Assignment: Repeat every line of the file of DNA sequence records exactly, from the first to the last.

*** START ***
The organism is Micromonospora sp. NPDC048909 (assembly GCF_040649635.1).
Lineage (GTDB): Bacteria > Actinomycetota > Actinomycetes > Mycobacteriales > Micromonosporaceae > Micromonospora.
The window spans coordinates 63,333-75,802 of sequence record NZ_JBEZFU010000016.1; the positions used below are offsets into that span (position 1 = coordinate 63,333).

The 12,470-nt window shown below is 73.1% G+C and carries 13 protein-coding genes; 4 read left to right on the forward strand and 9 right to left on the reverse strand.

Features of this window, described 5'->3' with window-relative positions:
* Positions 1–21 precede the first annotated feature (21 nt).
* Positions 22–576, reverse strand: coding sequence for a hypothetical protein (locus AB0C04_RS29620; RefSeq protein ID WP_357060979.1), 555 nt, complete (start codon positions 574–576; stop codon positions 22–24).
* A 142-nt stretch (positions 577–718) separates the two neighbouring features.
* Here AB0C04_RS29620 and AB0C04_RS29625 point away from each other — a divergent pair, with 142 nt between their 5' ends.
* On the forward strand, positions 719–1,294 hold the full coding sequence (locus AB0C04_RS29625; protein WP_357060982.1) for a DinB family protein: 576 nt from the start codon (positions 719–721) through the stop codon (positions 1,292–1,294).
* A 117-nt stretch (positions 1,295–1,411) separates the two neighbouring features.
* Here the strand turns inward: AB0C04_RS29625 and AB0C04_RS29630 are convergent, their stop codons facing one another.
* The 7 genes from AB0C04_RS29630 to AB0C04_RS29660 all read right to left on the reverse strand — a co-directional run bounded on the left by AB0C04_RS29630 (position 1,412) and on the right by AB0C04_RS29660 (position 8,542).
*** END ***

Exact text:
The organism is Micromonospora sp. NPDC048909 (assembly GCF_040649635.1).
Lineage (GTDB): Bacteria > Actinomycetota > Actinomycetes > Mycobacteriales > Micromonosporaceae > Micromonospora.
The window spans coordinates 63,333-75,802 of sequence record NZ_JBEZFU010000016.1; the positions used below are offsets into that span (position 1 = coordinate 63,333).

The 12,470-nt window shown below is 73.1% G+C and carries 13 protein-coding genes; 4 read left to right on the forward strand and 9 right to left on the reverse strand.

Features of this window, described 5'->3' with window-relative positions:
* Positions 1–21 precede the first annotated feature (21 nt).
* Positions 22–576, reverse strand: coding sequence for a hypothetical protein (locus AB0C04_RS29620; RefSeq protein ID WP_357060979.1), 555 nt, complete (start codon positions 574–576; stop codon positions 22–24).
* A 142-nt stretch (positions 577–718) separates the two neighbouring features.
* Here AB0C04_RS29620 and AB0C04_RS29625 point away from each other — a divergent pair, with 142 nt between their 5' ends.
* On the forward strand, positions 719–1,294 hold the full coding sequence (locus AB0C04_RS29625; protein WP_357060982.1) for a DinB family protein: 576 nt from the start codon (positions 719–721) through the stop codon (positions 1,292–1,294).
* A 117-nt stretch (positions 1,295–1,411) separates the two neighbouring features.
* Here the strand turns inward: AB0C04_RS29625 and AB0C04_RS29630 are convergent, their stop codons facing one another.
* The 7 genes from AB0C04_RS29630 to AB0C04_RS29660 all read right to left on the reverse strand — a co-directional run bounded on the left by AB0C04_RS29630 (position 1,412) and on the right by AB0C04_RS29660 (position 8,542).